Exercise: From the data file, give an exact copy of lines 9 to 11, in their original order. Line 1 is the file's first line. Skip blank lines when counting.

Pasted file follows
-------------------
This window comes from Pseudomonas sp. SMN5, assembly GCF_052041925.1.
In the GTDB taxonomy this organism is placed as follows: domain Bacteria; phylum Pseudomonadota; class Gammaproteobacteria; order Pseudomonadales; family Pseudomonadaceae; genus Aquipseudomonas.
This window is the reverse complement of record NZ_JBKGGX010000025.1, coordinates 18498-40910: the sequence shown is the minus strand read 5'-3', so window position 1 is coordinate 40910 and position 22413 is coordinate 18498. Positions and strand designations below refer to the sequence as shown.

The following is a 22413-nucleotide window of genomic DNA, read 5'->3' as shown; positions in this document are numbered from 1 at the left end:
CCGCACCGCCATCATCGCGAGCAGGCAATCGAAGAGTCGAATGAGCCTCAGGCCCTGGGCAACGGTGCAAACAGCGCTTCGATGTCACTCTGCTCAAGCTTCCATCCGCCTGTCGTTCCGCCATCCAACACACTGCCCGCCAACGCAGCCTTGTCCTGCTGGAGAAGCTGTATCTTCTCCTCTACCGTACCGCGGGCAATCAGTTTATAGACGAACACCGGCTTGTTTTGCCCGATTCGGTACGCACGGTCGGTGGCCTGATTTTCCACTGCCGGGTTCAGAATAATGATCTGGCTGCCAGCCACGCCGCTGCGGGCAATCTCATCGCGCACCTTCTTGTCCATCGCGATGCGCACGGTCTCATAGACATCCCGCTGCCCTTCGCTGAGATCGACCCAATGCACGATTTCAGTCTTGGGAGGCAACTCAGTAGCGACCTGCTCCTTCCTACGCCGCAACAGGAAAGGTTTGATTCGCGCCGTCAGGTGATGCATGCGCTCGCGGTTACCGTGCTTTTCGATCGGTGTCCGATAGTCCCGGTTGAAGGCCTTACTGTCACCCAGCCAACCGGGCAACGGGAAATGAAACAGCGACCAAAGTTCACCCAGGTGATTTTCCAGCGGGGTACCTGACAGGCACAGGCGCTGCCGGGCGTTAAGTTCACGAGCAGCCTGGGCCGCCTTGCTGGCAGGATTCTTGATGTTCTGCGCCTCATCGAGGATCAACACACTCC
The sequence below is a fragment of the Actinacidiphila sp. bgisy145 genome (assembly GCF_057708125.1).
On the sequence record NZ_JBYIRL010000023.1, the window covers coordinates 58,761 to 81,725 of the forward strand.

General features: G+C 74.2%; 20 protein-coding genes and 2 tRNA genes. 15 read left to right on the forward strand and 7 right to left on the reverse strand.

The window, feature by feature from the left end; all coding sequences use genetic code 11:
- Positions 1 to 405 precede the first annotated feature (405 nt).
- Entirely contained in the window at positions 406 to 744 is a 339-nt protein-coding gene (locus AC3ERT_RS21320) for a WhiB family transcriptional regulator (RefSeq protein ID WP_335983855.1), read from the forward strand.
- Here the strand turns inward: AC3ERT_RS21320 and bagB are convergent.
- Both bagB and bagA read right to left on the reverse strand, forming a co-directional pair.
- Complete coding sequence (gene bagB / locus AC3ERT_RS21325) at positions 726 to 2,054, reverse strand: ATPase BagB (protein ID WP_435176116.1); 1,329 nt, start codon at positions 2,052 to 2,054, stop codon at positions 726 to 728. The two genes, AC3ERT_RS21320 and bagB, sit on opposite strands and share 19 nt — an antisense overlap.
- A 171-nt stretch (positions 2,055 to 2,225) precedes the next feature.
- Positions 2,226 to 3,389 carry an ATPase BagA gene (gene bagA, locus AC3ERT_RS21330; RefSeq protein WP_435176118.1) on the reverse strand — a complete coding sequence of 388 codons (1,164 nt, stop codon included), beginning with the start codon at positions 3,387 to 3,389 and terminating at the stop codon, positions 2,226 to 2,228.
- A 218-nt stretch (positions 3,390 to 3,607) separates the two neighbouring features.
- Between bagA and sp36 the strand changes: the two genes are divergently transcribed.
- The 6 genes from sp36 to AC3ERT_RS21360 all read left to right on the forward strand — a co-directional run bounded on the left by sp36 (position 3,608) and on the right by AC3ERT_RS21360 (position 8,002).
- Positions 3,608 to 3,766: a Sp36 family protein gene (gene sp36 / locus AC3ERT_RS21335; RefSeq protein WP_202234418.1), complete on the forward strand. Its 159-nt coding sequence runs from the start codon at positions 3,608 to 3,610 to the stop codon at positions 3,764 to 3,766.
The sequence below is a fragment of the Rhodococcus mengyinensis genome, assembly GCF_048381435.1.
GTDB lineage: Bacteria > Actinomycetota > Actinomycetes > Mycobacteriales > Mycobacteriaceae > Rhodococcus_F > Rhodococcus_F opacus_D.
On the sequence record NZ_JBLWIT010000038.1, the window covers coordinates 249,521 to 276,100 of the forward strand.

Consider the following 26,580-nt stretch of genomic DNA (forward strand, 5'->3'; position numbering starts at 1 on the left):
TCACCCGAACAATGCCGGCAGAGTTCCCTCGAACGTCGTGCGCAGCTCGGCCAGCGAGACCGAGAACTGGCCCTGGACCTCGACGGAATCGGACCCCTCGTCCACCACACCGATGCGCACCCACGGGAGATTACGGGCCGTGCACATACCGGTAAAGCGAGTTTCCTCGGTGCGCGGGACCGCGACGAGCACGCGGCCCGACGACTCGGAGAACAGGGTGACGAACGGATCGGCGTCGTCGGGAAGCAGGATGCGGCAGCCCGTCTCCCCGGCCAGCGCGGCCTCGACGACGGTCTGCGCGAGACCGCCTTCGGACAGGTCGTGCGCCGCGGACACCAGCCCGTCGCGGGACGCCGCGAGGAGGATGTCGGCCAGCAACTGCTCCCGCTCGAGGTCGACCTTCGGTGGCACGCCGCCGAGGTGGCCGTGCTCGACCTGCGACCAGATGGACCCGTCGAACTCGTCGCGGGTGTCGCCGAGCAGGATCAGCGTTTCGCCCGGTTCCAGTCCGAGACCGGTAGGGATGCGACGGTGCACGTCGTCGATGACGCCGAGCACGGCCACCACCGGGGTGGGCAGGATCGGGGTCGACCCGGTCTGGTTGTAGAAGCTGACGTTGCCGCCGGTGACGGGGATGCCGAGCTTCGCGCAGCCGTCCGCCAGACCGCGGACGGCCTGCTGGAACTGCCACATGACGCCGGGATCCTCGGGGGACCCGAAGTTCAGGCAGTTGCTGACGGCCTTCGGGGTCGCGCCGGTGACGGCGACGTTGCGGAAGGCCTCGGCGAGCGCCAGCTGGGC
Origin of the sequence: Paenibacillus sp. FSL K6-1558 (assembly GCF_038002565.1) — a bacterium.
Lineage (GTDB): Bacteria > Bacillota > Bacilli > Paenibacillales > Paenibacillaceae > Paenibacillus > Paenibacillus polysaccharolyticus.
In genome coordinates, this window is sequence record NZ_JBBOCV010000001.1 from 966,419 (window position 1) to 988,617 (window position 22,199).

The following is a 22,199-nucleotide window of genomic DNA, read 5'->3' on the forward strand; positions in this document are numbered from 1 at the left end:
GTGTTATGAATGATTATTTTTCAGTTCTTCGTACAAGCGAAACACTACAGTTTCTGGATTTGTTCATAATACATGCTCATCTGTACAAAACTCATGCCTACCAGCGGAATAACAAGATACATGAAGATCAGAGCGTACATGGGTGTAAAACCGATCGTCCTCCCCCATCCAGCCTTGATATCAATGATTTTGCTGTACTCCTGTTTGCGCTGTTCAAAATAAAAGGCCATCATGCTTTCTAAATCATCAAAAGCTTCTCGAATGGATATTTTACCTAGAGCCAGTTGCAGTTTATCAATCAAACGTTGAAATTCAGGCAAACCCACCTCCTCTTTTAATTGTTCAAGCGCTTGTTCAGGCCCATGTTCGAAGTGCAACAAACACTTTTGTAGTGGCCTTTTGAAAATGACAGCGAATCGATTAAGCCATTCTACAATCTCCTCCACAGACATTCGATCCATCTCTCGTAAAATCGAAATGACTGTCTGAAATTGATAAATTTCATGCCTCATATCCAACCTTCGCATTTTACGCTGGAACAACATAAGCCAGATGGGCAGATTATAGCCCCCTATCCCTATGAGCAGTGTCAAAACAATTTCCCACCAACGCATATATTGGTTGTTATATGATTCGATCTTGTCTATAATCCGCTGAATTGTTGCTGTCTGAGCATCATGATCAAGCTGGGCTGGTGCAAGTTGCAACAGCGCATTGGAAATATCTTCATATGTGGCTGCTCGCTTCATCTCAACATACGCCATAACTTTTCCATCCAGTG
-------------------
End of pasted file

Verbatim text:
The window, feature by feature from the left end; all coding sequences use genetic code 11:
- Positions 1 to 405 precede the first annotated feature (405 nt).
- Entirely contained in the window at positions 406 to 744 is a 339-nt protein-coding gene (locus AC3ERT_RS21320) for a WhiB family transcriptional regulator (RefSeq protein ID WP_335983855.1), read from the forward strand.